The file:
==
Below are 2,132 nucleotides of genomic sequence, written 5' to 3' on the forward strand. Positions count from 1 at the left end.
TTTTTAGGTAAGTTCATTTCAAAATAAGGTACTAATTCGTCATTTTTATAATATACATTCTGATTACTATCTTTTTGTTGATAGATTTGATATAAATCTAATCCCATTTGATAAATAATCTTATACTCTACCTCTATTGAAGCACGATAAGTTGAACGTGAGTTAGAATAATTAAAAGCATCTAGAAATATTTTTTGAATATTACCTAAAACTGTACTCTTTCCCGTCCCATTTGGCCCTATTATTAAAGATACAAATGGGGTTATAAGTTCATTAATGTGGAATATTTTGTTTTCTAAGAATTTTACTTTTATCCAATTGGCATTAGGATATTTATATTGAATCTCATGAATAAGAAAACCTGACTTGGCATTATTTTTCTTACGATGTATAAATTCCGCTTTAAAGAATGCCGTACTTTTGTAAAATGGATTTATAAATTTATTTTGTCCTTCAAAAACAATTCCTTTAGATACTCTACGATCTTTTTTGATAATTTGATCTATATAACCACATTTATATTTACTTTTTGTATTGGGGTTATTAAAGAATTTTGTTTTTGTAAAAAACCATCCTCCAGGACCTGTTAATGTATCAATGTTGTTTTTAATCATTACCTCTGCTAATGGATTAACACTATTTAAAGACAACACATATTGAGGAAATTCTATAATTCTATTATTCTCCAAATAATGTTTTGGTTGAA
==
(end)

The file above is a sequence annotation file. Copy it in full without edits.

Below are 2,132 nucleotides of genomic sequence, written 5' to 3' on the forward strand. Positions count from 1 at the left end.
TTTTTAGGTAAGTTCATTTCAAAATAAGGTACTAATTCGTCATTTTTATAATATACATTCTGATTACTATCTTTTTGTTGATAGATTTGATATAAATCTAATCCCATTTGATAAATAATCTTATACTCTACCTCTATTGAAGCACGATAAGTTGAACGTGAGTTAGAATAATTAAAAGCATCTAGAAATATTTTTTGAATATTACCTAAAACTGTACTCTTTCCCGTCCCATTTGGCCCTATTATTAAAGATACAAATGGGGTTATAAGTTCATTAATGTGGAATATTTTGTTTTCTAAGAATTTTACTTTTATCCAATTGGCATTAGGATATTTATATTGAATCTCATGAATAAGAAAACCTGACTTGGCATTATTTTTCTTACGATGTATAAATTCCGCTTTAAAGAATGCCGTACTTTTGTAAAATGGATTTATAAATTTATTTTGTCCTTCAAAAACAATTCCTTTAGATACTCTACGATCTTTTTTGATAATTTGATCTATATAACCACATTTATATTTACTTTTTGTATTGGGGTTATTAAAGAATTTTGTTTTTGTAAAAAACCATCCTCCAGGACCTGTTAATGTATCAATGTTGTTTTTAATCATTACCTCTGCTAATGGATTAACACTATTTAAAGACAACACATATTGAGGAAATTCTATAATTCTATTATTCTCCAAATAATGTTTTGGTTGAA